A team of scientists at the National Physical Laboratory (NPL) and University of Cambridge has made a significant advance in using nano-devices to create accurate electrical currents. Electrical current is composed of billions and billions of tiny particles called electrons. They have developed an electron pump - a nano-device - which picks these electrons up one at a time and moves them across a barrier, creating a very well-defined electrical current.
The University of Nottingham has begun the search for a new class of injectable materials that will stimulate stem cells to regenerate damaged tissue in degenerative and age related disorders of the bone, muscle and heart.
An interdisciplinary team of researchers led by Jalali and Dino Di Carlo, a UCLA associate professor of bioengineering, with expertise in optics and high-speed electronics, microfluidics, and biotechnology, has developed a high-throughput flow-through optical microscope with the ability to detect rare cells with sensitivity of one part per million in real time.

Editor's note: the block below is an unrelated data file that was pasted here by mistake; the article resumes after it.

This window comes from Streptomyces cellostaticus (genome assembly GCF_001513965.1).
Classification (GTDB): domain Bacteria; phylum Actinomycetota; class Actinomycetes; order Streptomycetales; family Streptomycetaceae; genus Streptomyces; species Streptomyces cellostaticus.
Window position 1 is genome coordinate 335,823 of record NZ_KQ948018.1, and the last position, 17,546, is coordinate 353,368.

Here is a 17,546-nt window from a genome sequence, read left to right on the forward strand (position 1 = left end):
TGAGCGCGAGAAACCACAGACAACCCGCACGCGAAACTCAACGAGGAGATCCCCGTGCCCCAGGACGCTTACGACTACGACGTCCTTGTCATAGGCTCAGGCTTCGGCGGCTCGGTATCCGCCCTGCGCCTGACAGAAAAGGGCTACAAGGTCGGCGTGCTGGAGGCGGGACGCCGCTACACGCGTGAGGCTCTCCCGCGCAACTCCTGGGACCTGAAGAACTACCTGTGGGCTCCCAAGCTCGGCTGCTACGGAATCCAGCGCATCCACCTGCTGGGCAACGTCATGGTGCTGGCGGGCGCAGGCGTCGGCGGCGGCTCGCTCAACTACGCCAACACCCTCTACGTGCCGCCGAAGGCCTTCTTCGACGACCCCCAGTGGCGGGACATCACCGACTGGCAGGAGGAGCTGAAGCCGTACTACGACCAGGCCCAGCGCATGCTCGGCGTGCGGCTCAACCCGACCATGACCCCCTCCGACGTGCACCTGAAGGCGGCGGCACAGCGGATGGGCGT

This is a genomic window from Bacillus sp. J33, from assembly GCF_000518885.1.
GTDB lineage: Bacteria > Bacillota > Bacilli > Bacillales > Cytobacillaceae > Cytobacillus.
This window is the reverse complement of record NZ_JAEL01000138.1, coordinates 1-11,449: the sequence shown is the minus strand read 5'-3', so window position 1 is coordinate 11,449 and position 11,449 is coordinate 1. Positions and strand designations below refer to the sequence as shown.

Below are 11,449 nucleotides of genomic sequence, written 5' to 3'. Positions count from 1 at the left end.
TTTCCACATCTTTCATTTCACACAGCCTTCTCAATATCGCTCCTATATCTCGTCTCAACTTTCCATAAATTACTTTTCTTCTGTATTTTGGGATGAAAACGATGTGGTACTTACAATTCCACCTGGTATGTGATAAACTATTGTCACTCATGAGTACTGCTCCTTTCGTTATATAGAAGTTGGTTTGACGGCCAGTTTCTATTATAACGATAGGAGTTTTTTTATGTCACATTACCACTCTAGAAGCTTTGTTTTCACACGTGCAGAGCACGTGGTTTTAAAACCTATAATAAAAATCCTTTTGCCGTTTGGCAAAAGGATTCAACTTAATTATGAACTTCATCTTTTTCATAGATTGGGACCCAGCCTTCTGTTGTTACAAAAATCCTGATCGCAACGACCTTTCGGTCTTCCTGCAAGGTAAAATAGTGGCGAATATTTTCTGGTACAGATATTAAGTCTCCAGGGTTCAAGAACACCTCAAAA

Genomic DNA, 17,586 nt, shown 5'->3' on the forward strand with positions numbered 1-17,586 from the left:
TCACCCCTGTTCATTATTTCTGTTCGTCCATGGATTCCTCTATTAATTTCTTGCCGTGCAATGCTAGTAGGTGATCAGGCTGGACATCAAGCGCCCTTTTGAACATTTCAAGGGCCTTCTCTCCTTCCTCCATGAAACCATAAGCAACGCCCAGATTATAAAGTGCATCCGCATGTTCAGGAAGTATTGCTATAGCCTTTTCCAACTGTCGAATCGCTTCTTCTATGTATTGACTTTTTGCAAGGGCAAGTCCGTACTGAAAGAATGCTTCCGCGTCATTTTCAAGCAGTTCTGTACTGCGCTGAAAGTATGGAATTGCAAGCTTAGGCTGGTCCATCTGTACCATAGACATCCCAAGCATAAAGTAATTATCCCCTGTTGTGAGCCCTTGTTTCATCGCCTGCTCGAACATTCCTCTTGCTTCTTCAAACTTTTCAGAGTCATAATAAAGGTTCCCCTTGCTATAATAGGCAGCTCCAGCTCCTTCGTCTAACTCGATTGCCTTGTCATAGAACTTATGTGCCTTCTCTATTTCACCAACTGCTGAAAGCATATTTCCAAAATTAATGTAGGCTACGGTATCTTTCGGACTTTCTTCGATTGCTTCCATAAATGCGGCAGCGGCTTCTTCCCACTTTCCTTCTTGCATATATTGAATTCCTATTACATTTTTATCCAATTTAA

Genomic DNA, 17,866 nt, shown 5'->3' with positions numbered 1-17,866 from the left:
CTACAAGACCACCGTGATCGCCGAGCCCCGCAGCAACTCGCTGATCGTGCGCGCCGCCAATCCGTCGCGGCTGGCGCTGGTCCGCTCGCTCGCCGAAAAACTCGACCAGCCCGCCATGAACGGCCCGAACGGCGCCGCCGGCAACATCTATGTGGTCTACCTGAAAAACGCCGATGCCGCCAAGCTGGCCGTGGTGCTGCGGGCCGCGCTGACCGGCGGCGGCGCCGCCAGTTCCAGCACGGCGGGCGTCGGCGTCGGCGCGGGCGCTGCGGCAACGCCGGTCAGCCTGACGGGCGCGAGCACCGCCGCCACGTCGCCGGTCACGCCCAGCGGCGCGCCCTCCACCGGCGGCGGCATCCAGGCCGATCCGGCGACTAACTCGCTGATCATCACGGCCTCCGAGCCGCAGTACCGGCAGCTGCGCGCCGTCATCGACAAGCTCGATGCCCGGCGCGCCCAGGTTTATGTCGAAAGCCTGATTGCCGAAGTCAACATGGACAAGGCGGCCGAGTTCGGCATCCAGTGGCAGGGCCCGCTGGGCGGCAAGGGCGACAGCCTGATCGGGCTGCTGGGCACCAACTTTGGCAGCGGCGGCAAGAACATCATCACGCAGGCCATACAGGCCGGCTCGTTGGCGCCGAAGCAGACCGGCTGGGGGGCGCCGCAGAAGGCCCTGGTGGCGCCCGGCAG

After more than a decade of research advances, scientists and technologists are learning to measure and manipulate matter to create fundamentally different electronic devices. In a special discussion, three experts recently explored the dynamics making this possible and why these new advances are exciting researchers.
Researchers have devised a new scheme for preparation of core-shell nanocrystals, by combining the microemulsion and ultrasonication methods, which features moderate synthesis conditions and does not require any surfactants.
The expert meeting on Inhalation Toxicity Testing for Nanomaterials was held on 19-20 October 2011 in The Hague, hosted by the Netherlands, with the aim of discussing the results of the OECD Sponsorship Programme on this specific topic and addressing issues relevant to inhalation toxicity.
The Environmental Unit of the Tecnalia Technology Corporation, the Basque Foundation for Health Innovation and Research (BIOEF) and Fluytec, a company specialising in filtration solutions, have developed a filtration system capable of retaining 95% of nanoparticles thanks to the results of the SIFINA project.